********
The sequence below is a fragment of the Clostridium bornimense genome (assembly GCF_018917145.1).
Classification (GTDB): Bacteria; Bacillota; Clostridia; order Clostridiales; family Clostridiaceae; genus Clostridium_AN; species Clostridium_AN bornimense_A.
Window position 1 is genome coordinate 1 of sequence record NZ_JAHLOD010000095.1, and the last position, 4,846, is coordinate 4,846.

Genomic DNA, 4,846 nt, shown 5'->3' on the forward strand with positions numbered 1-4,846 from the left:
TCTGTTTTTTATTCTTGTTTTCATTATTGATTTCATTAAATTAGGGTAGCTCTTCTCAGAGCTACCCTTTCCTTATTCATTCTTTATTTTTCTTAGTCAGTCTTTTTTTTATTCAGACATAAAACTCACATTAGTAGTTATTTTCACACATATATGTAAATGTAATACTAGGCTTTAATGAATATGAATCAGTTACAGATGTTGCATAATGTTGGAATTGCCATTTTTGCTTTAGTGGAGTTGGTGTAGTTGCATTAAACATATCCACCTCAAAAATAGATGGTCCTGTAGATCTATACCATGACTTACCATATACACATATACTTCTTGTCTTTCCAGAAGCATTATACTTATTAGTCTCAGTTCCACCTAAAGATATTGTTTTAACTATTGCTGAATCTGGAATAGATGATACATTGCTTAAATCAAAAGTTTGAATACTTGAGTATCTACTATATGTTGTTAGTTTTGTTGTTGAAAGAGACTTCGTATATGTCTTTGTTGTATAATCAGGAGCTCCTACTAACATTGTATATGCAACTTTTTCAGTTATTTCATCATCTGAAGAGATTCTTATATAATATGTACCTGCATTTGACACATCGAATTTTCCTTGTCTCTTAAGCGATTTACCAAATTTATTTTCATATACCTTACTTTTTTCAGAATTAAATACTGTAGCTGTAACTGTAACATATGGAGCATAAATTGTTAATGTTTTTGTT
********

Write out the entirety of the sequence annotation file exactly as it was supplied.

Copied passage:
The sequence below is a fragment of the Clostridium bornimense genome (assembly GCF_018917145.1).
Classification (GTDB): Bacteria; Bacillota; Clostridia; order Clostridiales; family Clostridiaceae; genus Clostridium_AN; species Clostridium_AN bornimense_A.
Window position 1 is genome coordinate 1 of sequence record NZ_JAHLOD010000095.1, and the last position, 4,846, is coordinate 4,846.

Genomic DNA, 4,846 nt, shown 5'->3' on the forward strand with positions numbered 1-4,846 from the left:
TCTGTTTTTTATTCTTGTTTTCATTATTGATTTCATTAAATTAGGGTAGCTCTTCTCAGAGCTACCCTTTCCTTATTCATTCTTTATTTTTCTTAGTCAGTCTTTTTTTTATTCAGACATAAAACTCACATTAGTAGTTATTTTCACACATATATGTAAATGTAATACTAGGCTTTAATGAATATGAATCAGTTACAGATGTTGCATAATGTTGGAATTGCCATTTTTGCTTTAGTGGAGTTGGTGTAGTTGCATTAAACATATCCACCTCAAAAATAGATGGTCCTGTAGATCTATACCATGACTTACCATATACACATATACTTCTTGTCTTTCCAGAAGCATTATACTTATTAGTCTCAGTTCCACCTAAAGATATTGTTTTAACTATTGCTGAATCTGGAATAGATGATACATTGCTTAAATCAAAAGTTTGAATACTTGAGTATCTACTATATGTTGTTAGTTTTGTTGTTGAAAGAGACTTCGTATATGTCTTTGTTGTATAATCAGGAGCTCCTACTAACATTGTATATGCAACTTTTTCAGTTATTTCATCATCTGAAGAGATTCTTATATAATATGTACCTGCATTTGACACATCGAATTTTCCTTGTCTCTTAAGCGATTTACCAAATTTATTTTCATATACCTTACTTTTTTCAGAATTAAATACTGTAGCTGTAACTGTAACATATGGAGCATAAATTGTTAATGTTTTTGTT